Sage Grouse Defies Feds, Environmental Lobby; Increases By Two-Thirds

Brian Seasholes Policy Analyst, Reason
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Viva La Sage Grouse Revolucion! This plucky bird has the nerve to defy the federal government and environmental lobby by increasing its population by two-thirds since 2013, according to data in “yet-to-be-published research,” according to a story in Greenwire.

This is a huge deal because the Interior Department has a September deadline to decide whether to propose to list the greater sage grouse under the Endangered Species Act across its 11 state 165 million-acre range. If listed, the sage grouse will have enormous impacts on otherwise normal and legal forms of land and resource use, such as cattle ranching, oil and gas extraction and mining.

Unfortunately, and the penalty-based approach to sage grouse conservation being pursued by the Interior Department, and favored by the environmental lobby, will actually harm the bird by punishing landowners who harbor grouse. Landowners are the linchpin because they own upwards of 80 percent of the wetland habitat grouse can’t survive without, 31 percent of all habitat, and are the critical piece for implementing conservation measures on federal land, which constitutes 64 percent of grouse habitat.

In order to justify listing the sage grouse, the feds and environmental lobby have aggressively pushed a narrative in which the bird is headed for extinction, despite that the population was estimated be 200,000-500,000. Now, the new data, compiled by the Western Association of Fish and Wildlife Agencies, increases this estimate to 334,000-835,000.

Many scientists and others have long pointed out a well-known fact; sage grouse populations naturally fluctuate around rainfall patterns, driven by the 10-year El Nino cycle, in their semi-arid sagebrush habitat. When rains are good, sage grouse habitat improves and populations increase; when rains are poor, sage grouse populations decline. “Improved weather conditions are mostly responsible for the increased numbers,” Tom Christiansen, sage grouse coordinator for the Wyoming Game and Fish Department, stated to Greenwire.

Proponents of listing the grouse contend that the recent sage grouse population trend is downward. In April, proponents released a report claiming sage grouse populations declined 56% between 2007 and 2013. “Our research should and must ring alarm bells,” Edward Garton, report lead author and emeritus professor of biology, said. “These numbers indicate to us that if significant protections aren’t established, this important bird and the entire sagebrush steppe region face irreparable harm.” Others also chimed in. “This report provides definitive evidence about the fragile state of the greater sage-grouse,” Ken Rait, director of the Pew Charitable Trusts Public Lands Project, stated. He also said the report “adds to a growing body of evidence that should encourage the [Obama] administration to establish broad conservation measures for this at-risk ecosystem.”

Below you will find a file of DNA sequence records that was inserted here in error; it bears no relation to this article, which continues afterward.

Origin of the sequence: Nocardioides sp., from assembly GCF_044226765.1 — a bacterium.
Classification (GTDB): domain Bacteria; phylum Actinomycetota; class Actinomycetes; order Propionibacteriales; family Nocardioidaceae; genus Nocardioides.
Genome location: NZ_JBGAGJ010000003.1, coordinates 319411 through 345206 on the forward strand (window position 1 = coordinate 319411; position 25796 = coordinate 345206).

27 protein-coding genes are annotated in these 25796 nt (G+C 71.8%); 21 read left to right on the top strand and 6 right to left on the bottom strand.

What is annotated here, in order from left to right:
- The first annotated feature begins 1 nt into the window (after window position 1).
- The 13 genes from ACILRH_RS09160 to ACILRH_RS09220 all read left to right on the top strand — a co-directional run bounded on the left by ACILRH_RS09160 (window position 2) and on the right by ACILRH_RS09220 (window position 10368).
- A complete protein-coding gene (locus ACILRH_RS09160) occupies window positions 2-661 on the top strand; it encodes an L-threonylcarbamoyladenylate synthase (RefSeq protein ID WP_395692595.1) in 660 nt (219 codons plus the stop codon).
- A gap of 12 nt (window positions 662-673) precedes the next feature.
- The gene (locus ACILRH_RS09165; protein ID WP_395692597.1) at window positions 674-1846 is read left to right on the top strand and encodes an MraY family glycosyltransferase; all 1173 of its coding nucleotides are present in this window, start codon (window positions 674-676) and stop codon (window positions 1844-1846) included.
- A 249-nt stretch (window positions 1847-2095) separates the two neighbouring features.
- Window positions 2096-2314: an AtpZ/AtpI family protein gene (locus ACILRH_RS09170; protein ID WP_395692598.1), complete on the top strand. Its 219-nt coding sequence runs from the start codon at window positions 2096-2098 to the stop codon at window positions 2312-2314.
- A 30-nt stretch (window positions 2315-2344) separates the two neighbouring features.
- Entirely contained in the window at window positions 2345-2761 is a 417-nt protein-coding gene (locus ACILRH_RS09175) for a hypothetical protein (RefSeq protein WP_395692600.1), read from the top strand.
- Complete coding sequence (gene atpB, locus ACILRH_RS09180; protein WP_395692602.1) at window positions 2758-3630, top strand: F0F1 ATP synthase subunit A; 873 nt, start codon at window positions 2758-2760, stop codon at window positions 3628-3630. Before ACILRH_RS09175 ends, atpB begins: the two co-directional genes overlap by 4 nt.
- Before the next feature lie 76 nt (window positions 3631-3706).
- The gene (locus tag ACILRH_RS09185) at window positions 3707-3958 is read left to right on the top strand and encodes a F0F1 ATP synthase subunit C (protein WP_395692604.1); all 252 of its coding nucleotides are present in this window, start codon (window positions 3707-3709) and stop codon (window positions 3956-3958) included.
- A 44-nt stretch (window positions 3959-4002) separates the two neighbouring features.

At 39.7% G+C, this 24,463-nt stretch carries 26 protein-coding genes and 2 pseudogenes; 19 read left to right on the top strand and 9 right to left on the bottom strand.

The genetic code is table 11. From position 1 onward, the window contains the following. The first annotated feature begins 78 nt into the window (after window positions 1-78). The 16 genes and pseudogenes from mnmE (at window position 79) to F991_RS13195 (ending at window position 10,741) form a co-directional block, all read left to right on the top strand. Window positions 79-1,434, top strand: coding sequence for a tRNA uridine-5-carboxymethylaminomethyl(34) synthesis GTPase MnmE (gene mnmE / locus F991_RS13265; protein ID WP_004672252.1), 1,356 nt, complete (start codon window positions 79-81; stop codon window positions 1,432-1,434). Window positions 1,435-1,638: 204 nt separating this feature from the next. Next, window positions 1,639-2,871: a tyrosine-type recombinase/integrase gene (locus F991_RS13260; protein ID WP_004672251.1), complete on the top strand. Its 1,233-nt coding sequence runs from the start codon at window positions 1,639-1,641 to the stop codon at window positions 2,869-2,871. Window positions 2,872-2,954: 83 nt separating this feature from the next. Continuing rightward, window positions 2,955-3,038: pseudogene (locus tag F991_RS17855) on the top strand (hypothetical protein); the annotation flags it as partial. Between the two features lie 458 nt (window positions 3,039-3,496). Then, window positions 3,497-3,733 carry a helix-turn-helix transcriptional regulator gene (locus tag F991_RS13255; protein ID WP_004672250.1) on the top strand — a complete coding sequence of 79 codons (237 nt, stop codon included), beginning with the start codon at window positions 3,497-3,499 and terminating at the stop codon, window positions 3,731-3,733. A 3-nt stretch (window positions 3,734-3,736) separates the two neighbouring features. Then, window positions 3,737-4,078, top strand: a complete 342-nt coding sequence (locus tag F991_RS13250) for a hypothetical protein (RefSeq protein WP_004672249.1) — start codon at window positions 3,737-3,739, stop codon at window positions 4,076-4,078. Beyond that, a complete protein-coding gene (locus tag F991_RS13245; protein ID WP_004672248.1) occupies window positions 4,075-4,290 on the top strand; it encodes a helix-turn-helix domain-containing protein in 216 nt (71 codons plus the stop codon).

A closer look at the report reveals a very inconvenient truth. “State wildlife officials said the report cherry-picked just the years of decline—2007 marked a major peak in sage grouse populations, and 2013 could be a trough, they said,” according to a story by Phil Taylor in Greenwire.

It should not be surprising the Garton report cherry-picked data to push for draconian federal land and resource use controls for sage grouse. After all, the report, which was not published in a scholarly journal, was bought, paid for and published by Pew Charitable Trusts, an $810 million behemoth that made over $111 million in grants in 2013 and constantly pushes for more federal environmental regulation.

Edward Garton, along with report co-author John Connelly, are part of a coterie of scientists who aggressively advocate for increased federal control over the sage grouse. Garton and Connelly are the lead co-authors of a scholarly 2011 study that is the most frequently cited study by the U.S. Fish and Wildlife Service’s 2013 Conservation Objectives Team report, according to a legal challenge to the quality of the report’s data brought by a coalition of 19 counties in Colorado, Nevada, Montana and Utah, along with ranching, mining and energy trade associations. The COT report is so crucial because it serves as the foundational document for the service on sage grouse, including whether to list the bird under the Endangered Species Act.